In response to the Ukrop’s rBST announcement – Having grown up in Chicago, I have a healthy dose of cynicism and know almost nothing about cows, except that they come from Wisconsin. You could certainly read an announcement like Ukrop’s and assume that means there are NO hormones/additives given to their cows. My question is, do the cows receive other injections/additives that get into our milk? Or is the article just stating that there is one less hormone injection, making the cows and therefore the milk, safer?




Another MNB user wrote, about another issue:

I read with interest the article about economists thinking that the US has slid into recession. The article sites the slow-down of retail sales as one of many reasons for the slow-down.

I continue to be dumbfounded that retail companies continue to outsource middle class jobs to other countries who do not purchase their products and yet they don’t see the correlation between lower sales and that outsourcing.

I'd like to assure those companies that outsource that family and friends of people who work for companies that outsource are thinking twice about buying from those companies.





And, because the discussion here about the nature of sin hasn’t quite ended, MNB user Glen Terbeek chimed in:

Maybe the energy spent discussing the seven dealing sins of the Catholic church by the followers of MNB should be redirected to the discussion of the seven deadly sins committed in the Supermarket Industry.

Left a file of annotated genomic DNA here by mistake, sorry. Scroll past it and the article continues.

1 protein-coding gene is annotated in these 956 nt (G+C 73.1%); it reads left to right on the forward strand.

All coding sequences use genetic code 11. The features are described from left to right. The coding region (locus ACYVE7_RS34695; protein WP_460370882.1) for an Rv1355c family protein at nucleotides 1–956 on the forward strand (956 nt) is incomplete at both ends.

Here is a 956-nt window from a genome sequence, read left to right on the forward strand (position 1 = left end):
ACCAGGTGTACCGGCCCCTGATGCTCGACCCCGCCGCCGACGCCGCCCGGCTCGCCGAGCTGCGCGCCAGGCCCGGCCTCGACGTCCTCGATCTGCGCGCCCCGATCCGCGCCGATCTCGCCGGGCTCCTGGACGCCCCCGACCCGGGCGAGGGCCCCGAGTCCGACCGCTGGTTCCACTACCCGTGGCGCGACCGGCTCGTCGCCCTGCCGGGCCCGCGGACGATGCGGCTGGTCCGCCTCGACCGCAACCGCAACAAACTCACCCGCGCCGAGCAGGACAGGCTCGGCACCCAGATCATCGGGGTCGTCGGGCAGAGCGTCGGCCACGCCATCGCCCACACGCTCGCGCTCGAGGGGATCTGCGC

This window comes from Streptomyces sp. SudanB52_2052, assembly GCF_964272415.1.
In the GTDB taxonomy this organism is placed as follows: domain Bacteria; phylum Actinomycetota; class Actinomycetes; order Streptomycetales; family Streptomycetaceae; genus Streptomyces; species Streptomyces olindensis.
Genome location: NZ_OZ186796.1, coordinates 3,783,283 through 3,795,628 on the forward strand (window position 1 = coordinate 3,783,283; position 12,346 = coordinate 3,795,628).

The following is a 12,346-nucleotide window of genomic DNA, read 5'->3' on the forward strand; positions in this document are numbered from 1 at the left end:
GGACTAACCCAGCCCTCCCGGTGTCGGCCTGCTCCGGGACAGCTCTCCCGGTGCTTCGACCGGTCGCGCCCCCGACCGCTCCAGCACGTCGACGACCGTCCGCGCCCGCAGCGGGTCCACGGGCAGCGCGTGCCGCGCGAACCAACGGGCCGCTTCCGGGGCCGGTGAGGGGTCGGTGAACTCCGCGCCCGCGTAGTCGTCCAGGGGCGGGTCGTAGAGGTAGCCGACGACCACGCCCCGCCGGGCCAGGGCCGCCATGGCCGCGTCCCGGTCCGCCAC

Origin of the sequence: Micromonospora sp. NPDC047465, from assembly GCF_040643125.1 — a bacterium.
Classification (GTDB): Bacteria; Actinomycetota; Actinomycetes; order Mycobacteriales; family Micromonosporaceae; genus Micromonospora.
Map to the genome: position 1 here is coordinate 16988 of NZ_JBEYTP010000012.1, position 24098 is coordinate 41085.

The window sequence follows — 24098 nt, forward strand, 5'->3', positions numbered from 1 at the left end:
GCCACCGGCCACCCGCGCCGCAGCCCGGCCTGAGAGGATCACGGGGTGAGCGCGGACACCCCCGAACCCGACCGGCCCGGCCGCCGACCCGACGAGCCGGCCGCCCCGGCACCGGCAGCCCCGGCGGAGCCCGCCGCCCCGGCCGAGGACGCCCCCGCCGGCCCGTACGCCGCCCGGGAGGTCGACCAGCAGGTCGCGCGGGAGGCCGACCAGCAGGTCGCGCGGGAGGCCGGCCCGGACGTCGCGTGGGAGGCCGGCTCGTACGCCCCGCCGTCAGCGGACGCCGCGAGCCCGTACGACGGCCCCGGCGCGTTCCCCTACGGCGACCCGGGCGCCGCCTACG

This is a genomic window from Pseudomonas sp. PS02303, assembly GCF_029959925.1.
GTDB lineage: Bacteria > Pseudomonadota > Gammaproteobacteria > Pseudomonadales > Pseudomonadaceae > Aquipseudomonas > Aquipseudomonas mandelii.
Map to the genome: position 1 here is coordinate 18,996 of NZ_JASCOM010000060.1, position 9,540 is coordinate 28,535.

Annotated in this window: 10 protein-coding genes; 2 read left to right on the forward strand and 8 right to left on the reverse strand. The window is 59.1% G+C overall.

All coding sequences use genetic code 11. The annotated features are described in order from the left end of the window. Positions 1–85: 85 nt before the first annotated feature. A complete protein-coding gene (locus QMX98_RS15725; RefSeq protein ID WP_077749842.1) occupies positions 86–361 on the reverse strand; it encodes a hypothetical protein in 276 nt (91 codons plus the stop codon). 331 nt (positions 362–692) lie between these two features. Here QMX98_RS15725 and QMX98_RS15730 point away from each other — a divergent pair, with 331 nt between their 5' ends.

Let me start the list off by suggesting that the current "false economics" of trade dollars might be number one. I am sure that your readers can add and debate many others.


I think there is room for both discussions…but maybe that’s just me.

MNB user Dan Murphy wrote:

Delighted to see the thought provoking discussion regarding ethics, sin, science and the relationship of the food business to all three matters. Could not agree more with those of your readers who feel that discussion of serious and challenging matters such as these is not any sort of attack on anyone, and if I am not terribly wrong about a central tenet of Catholicism, the matter of an informed conscience is of central significance -- so a spirited discussion is if anything rather useful.